Sebastopol exploring potential ban on new gas stations
By Zoë Strickland, Managing Editor, , August 6, 2021
Council directs planning commission and climate action committee to explore potential ban
Sebastopol may be following in the footsteps of Petaluma and Santa Rosa as it moves forward with exploring what a ban on new gas stations might look like.
The Regional Climate Protection Authority (RCPA) unanimously passed a motion at its meeting on July 12 to direct its staff to return with a resolution prohibiting new gas stations and the expansion of fueling infrastructure at existing gas stations. As part of the resolution, the RCPA board is asking jurisdictions to consider implementing a similar ban. During its meeting on Aug. 3, the Sebastopol council unanimously supported moving forward with the creation of its own ban.
“I’m anticipating with the unanimous vote that other cities are going to be jumping in, and I would like Sebastopol to be third after Petaluma and Santa Rosa,” said Vice Mayor Sarah Glade Gurney.
Mayor Una Glass asked if the city could just clone the ordinance that Petaluma and Santa Rosa passed, or if the city has to spend time developing its own ordinance.
Kari Svanstrom, Sebastopol’s planning director, said that she’d like any potential prohibition on new gas stations to be included in the city’s zoning ordinance, requesting that the council send the topic to both the planning commission and the city’s climate action committee before having it come back to the council.
Svanstrom said that there are three zones in the city where gas stations are still conditionally permitted, and that enacting a ban would mean changing those three zones to no longer allow conditional permits for gas stations.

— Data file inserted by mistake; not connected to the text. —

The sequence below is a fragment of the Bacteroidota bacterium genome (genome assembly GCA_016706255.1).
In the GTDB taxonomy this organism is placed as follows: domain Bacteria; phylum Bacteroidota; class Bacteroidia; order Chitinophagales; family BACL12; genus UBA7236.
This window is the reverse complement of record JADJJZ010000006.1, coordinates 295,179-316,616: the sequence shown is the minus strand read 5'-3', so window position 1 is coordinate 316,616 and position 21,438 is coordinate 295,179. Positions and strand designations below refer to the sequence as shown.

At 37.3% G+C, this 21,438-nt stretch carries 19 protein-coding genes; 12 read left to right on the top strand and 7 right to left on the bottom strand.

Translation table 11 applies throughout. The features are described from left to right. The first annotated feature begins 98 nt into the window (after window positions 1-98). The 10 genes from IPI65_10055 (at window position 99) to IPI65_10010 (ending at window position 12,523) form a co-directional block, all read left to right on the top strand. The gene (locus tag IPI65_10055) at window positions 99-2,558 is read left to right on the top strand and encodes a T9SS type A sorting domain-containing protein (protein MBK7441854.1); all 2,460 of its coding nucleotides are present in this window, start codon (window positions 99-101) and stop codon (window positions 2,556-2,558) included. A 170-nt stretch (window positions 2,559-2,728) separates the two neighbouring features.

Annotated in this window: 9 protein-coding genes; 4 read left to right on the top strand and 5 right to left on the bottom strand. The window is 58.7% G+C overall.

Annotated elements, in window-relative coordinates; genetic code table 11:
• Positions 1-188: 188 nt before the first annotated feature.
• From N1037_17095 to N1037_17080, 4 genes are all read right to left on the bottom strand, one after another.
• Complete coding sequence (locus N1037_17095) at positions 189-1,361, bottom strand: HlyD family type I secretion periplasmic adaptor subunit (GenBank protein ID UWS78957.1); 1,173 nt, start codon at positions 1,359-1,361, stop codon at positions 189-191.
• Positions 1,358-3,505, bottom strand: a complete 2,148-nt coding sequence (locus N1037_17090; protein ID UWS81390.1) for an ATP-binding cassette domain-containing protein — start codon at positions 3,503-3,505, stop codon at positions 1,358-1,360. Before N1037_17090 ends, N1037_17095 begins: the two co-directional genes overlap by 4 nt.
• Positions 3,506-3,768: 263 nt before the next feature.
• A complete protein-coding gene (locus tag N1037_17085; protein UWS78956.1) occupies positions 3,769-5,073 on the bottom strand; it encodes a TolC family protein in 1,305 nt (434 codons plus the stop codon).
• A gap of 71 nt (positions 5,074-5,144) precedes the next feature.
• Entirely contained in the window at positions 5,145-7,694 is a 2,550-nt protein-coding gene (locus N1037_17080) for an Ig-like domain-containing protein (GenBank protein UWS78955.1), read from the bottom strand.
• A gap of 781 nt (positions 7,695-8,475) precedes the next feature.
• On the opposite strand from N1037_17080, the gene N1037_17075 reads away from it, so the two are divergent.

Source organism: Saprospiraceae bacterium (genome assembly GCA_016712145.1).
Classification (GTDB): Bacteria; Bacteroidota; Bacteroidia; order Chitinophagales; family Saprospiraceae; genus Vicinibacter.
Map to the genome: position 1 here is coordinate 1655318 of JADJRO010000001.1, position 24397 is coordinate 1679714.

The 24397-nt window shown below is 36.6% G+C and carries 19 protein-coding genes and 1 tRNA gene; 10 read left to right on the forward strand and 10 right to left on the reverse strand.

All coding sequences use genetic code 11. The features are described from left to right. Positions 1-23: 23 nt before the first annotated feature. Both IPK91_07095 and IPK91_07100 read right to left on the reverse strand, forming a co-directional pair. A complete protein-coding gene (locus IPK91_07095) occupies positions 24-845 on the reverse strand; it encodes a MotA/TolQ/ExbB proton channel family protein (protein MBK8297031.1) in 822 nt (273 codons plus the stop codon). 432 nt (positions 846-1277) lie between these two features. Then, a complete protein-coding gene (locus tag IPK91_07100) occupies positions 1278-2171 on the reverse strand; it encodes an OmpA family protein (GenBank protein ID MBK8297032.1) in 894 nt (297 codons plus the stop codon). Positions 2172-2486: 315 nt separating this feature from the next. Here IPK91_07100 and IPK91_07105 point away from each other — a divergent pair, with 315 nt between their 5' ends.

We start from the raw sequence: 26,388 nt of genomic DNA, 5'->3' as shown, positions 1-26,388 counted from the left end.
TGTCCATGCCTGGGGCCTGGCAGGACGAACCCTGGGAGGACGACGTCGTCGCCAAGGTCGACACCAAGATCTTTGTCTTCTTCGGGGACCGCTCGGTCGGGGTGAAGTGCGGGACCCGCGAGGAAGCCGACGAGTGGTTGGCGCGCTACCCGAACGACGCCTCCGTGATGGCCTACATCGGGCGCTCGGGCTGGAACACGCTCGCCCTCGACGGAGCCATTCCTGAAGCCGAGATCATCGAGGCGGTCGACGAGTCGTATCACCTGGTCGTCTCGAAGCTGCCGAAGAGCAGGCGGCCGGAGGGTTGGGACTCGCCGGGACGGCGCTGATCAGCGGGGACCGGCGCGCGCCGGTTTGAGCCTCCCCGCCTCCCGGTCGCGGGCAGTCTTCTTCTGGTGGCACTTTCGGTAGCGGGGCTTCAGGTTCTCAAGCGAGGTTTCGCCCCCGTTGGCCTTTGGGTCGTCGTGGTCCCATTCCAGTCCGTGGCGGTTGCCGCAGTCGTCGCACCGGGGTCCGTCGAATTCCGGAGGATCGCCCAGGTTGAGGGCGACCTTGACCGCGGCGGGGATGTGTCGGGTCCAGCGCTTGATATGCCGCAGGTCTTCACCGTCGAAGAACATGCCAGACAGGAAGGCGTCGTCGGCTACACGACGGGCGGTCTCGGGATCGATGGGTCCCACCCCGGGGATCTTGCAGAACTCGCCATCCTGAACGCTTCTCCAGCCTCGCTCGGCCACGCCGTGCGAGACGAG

No longer allowing the zoning would be a “negative climate action,” said public commenter and climate advocate Woody Hastings — meaning that instead of proactively doing a climate-saving action like planting trees or prioritizing bike lanes, the council would be undoing an allowance.
“Thank you for taking this issue up,” Hastings said. “I certainly do hope that, given the climate emergency that the city recognizes we face, that stopping digging the hole that you’re in is the first step. It’s really the city stopping the process of accepting applications for and processing permits for new gas stations.”
Hastings, who said he was at the meeting where Petaluma implemented its ban on new gas stations and watched them try to address what to do with existing gas stations, recommended that the Sebastopol council take as simple an approach as possible to implementing the ban.
During a short deliberation period, council members all gave thumbs up to the idea of having the planning commission and climate action committee move forward with exploring the topic.
“I certainly think we should move forward with this. I’m hearing a lot of support for this,” said Glass, adding that, as a separate issue, she’s also concerned about gas stations that get put outside of city limits in green belts that exist between cities.